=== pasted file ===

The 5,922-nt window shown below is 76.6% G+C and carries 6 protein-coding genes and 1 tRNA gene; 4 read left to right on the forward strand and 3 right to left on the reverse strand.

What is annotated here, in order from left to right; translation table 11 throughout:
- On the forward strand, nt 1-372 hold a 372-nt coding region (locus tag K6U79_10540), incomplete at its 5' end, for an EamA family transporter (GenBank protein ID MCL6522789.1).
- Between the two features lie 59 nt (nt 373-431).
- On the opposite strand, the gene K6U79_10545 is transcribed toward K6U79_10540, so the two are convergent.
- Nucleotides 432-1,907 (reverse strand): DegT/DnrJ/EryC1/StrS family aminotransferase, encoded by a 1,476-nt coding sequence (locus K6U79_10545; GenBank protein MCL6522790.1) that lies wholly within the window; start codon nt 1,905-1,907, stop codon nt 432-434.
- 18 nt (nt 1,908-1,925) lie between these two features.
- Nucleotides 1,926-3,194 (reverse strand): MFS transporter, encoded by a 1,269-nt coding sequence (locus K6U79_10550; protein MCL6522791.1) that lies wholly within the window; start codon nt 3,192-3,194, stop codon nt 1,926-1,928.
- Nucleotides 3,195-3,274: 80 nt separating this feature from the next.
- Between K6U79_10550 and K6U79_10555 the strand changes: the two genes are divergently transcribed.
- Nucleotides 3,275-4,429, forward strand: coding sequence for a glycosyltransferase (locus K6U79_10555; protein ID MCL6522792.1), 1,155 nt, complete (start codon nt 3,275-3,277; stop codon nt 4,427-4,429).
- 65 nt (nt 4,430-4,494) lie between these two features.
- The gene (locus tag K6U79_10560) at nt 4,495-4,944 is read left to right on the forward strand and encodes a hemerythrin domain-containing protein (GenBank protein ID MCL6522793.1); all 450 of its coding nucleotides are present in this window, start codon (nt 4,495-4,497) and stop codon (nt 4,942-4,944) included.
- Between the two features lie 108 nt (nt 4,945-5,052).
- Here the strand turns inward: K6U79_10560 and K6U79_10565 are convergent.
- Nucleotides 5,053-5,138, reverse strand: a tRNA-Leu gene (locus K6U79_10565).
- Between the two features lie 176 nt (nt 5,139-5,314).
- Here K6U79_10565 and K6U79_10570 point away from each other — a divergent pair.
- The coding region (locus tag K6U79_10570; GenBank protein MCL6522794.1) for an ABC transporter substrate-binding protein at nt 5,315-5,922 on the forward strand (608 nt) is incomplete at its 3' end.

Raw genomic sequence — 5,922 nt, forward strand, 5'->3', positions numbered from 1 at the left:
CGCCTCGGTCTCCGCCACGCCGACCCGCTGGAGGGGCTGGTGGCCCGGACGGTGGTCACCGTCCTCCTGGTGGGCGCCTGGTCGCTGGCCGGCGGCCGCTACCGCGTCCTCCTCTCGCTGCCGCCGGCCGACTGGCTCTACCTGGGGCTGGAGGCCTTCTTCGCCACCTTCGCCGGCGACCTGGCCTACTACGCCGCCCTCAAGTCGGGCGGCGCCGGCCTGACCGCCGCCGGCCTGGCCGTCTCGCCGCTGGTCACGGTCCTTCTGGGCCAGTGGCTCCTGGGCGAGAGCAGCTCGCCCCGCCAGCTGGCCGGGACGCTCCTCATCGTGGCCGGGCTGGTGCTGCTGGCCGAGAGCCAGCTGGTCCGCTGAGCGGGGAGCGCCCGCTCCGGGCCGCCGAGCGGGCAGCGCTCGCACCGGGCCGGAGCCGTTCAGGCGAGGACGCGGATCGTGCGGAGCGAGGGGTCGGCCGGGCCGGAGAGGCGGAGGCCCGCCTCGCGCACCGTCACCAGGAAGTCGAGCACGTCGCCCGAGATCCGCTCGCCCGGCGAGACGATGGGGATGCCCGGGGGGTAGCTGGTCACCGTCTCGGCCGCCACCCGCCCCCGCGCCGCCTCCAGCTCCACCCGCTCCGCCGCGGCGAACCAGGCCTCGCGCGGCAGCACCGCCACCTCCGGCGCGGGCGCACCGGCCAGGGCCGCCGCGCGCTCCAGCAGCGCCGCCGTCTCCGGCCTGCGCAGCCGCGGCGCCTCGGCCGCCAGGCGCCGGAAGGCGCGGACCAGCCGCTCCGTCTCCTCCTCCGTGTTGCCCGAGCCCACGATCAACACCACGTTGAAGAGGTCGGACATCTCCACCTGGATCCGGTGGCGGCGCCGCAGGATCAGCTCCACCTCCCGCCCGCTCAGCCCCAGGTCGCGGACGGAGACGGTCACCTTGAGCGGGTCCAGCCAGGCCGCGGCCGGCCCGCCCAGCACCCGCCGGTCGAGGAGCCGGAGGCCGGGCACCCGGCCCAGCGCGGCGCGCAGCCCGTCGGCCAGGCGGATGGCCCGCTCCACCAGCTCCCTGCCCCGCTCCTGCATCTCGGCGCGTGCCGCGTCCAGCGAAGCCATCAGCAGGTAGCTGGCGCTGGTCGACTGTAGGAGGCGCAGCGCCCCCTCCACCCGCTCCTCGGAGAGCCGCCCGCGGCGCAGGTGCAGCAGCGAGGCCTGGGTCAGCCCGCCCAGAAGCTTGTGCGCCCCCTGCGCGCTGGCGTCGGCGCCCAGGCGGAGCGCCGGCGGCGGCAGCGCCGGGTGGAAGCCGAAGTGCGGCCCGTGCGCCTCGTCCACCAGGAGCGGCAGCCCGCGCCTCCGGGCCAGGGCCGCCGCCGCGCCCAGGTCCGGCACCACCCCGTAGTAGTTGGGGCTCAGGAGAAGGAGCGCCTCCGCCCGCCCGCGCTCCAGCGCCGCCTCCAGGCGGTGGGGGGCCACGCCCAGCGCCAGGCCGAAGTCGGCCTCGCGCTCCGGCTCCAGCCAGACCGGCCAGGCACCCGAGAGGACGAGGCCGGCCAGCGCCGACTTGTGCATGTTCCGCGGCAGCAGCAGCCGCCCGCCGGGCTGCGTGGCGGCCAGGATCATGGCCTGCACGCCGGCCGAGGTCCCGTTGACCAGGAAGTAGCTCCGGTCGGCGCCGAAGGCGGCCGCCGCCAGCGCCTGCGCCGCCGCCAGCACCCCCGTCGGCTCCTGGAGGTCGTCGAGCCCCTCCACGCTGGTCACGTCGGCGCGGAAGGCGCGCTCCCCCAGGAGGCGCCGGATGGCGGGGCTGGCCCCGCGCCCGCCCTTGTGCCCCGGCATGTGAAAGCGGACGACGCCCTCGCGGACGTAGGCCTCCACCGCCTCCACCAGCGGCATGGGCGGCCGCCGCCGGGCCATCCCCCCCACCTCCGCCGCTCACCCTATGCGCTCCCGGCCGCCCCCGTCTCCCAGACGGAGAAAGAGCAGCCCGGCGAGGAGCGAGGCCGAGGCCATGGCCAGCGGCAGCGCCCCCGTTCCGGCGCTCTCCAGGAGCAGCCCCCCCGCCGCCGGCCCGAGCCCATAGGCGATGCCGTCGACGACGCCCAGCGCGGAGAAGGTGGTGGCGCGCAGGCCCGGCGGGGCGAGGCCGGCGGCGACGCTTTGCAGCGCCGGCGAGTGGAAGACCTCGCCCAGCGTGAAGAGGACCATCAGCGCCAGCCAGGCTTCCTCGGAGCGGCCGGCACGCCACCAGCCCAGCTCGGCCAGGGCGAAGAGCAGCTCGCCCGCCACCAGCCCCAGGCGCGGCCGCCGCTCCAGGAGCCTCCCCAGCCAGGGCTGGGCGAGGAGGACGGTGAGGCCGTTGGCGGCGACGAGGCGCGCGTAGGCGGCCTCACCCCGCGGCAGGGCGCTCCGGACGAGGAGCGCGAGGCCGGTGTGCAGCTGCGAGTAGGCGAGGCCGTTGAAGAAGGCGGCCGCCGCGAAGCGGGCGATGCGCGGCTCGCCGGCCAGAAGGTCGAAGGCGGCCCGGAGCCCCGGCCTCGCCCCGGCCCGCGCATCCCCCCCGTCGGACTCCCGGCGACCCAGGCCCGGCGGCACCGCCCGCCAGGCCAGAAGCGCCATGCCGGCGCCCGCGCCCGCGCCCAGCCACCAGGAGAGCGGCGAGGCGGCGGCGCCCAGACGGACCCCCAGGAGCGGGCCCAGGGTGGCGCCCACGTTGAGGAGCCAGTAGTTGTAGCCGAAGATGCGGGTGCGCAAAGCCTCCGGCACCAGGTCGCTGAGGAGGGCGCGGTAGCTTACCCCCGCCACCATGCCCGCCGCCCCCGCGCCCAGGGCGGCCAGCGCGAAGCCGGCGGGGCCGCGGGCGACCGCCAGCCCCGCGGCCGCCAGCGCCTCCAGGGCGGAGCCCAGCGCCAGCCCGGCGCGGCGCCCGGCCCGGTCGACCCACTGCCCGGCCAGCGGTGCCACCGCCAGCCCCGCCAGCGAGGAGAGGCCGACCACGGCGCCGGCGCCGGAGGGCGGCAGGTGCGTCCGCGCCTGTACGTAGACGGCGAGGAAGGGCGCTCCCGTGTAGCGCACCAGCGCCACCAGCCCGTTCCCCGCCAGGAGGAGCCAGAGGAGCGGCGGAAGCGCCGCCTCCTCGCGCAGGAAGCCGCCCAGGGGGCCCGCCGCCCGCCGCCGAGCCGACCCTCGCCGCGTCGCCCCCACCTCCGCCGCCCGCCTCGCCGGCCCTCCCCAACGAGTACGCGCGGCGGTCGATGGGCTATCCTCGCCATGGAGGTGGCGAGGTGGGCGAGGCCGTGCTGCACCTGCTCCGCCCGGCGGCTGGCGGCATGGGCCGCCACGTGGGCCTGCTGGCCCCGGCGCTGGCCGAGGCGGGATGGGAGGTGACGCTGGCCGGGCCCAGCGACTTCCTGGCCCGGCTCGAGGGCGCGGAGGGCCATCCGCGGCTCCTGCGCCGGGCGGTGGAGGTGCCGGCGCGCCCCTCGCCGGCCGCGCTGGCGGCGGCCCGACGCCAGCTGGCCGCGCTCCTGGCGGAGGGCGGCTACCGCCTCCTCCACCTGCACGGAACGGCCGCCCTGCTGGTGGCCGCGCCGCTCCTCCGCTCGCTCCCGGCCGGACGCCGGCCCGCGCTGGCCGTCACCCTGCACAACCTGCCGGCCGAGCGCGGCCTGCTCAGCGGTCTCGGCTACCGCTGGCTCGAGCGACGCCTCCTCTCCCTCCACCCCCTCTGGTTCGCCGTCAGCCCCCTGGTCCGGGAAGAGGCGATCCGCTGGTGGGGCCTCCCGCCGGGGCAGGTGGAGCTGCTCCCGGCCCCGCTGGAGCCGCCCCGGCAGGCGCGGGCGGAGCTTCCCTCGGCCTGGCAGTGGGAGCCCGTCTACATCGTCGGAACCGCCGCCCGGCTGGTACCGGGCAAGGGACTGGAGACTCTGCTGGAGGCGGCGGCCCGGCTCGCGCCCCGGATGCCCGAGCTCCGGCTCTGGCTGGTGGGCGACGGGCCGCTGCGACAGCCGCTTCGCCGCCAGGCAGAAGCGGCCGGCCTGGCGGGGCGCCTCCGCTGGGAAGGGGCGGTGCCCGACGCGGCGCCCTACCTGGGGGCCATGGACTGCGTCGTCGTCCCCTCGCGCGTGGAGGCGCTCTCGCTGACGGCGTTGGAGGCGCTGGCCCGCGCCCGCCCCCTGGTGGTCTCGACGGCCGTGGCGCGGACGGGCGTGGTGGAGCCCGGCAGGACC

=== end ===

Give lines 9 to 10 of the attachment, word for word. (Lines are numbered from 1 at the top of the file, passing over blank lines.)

- Nucleotides 3,195-3,274: 80 nt separating this feature from the next.
- Between K6U79_10550 and K6U79_10555 the strand changes: the two genes are divergently transcribed.